Reflections on Motherhood

On my first anniversary of becoming a mother I feel compelled to write about the very erratic attitudes that seem to be prevalent in American culture regarding motherhood. While there are a great many people who look down on stay-at-home mothers, what shocked me was how many people are offended by women who return to work while their child is under a year old.

Through my own struggles with a (female) boss who decided that motherhood had turned me into a bad therapist, I discovered that getting run off from a job after returning from maternity leave is surprisingly common.

The same employer who encouraged you to stay as long as possible, and saw you as indispensable while pregnant, suddenly sees you as damaged goods upon return. People seem to look for the virtues in a pregnant woman, and the shortcomings in a working mother.

It has become a new hobby of mine to discuss the experiences of new mothers in their first year, specifically in how the attitudes of those around them changes after giving birth.

Here are some of the common attitudes and prejudices the moms that I have talked to, encounter:

Stay-at-home moms, even well educated ones, are treated suddenly as undereducated, unsophisticated, un-ambitious, and occasionally they are seen as less intelligent than they were before the birth.

Working moms are seen as less professional or unprofessional, tired, hormonal, negligent of their children, cold, over-ambitious, and are perceived to have become less skilled and/or less valuable than they were before the birth.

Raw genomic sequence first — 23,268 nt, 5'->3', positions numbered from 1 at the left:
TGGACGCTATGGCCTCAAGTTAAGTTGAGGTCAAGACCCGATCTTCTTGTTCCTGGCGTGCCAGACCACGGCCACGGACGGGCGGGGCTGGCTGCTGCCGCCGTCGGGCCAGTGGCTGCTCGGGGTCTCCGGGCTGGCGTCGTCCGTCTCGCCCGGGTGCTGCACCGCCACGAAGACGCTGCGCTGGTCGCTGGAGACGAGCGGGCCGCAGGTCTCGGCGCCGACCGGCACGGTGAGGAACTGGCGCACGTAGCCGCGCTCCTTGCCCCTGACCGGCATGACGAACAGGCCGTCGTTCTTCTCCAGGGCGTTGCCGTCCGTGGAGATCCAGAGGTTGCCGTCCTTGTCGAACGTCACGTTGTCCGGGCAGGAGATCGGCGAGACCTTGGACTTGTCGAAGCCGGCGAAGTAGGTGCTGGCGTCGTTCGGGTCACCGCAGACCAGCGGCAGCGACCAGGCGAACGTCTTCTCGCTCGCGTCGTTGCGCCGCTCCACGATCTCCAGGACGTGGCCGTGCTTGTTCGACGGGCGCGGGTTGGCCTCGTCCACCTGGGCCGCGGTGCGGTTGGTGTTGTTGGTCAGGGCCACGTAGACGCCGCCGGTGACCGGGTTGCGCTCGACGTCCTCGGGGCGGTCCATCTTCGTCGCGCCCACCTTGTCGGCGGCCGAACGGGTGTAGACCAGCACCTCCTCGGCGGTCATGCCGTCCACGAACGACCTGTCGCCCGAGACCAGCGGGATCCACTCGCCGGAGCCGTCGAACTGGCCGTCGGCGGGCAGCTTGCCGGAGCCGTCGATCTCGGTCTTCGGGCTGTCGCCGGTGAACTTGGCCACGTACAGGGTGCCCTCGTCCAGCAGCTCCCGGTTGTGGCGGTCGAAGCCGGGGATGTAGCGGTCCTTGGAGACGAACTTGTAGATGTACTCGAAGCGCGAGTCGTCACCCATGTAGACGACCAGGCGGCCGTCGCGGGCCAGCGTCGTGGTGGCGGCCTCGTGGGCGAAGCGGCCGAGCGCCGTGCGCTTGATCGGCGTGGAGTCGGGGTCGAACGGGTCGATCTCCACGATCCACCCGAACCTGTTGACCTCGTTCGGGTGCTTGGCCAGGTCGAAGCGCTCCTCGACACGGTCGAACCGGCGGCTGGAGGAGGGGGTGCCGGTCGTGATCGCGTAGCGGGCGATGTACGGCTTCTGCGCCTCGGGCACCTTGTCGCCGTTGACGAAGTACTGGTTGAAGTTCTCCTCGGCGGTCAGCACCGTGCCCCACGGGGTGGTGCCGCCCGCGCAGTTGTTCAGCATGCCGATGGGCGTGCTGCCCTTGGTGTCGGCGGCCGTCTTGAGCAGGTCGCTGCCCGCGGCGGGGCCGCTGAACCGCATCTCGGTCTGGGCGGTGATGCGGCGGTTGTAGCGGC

In reality none of us have become less. As divine as the pregnant woman is often seen, the new mother seems to be seen as proportionately vulgar. But the truth is nothing has been accomplished until the baby comes out safely. It is the process of not just learning to be a mother, but of learning to become a good parent that we should value most. A process that cannot truly begin until the pregnancy has ended.

It is this same process that new mothers find themselves engulfed in when making the decision to stay at home or return to work. No matter what she chooses the path ahead will take skill, intellect, and resourcefulness to manage. It is not a choice any of us take lightly and regardless of the path chosen, mothers should not be looked down upon.

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I didn't realize you had become a mother. Happy birthday to your child!

I really enjoyed parenthood. By watching my two sons' mental, emotional and physical development, I could be re-introduced to the world anew.

My wife and I both stayed at home. I worked on software projects, she did farming, and we homeschooled the boys. They were involved in our businesses at an early age. We lived a cheap life, but it was our choice.

My brother-in-law (who was used to English culture where the children need to be on a waiting list for the proper school ten years before they enter at age six) got worked up at a family dinner and said that we would be divorced and bankrupt and our children dead before they saw their fifth birthdays. If they happened to survive, they would wander the earth as outcasts without a single culture (they had Dutch, South African, and American citizenship). It stung at the time, but luckily we didn't let it stop us from living as we decided was best.

There are a lot of mean-spirited fools out there. Try to avoid them and find people to interact with that help you enjoy your life, and the life of your child.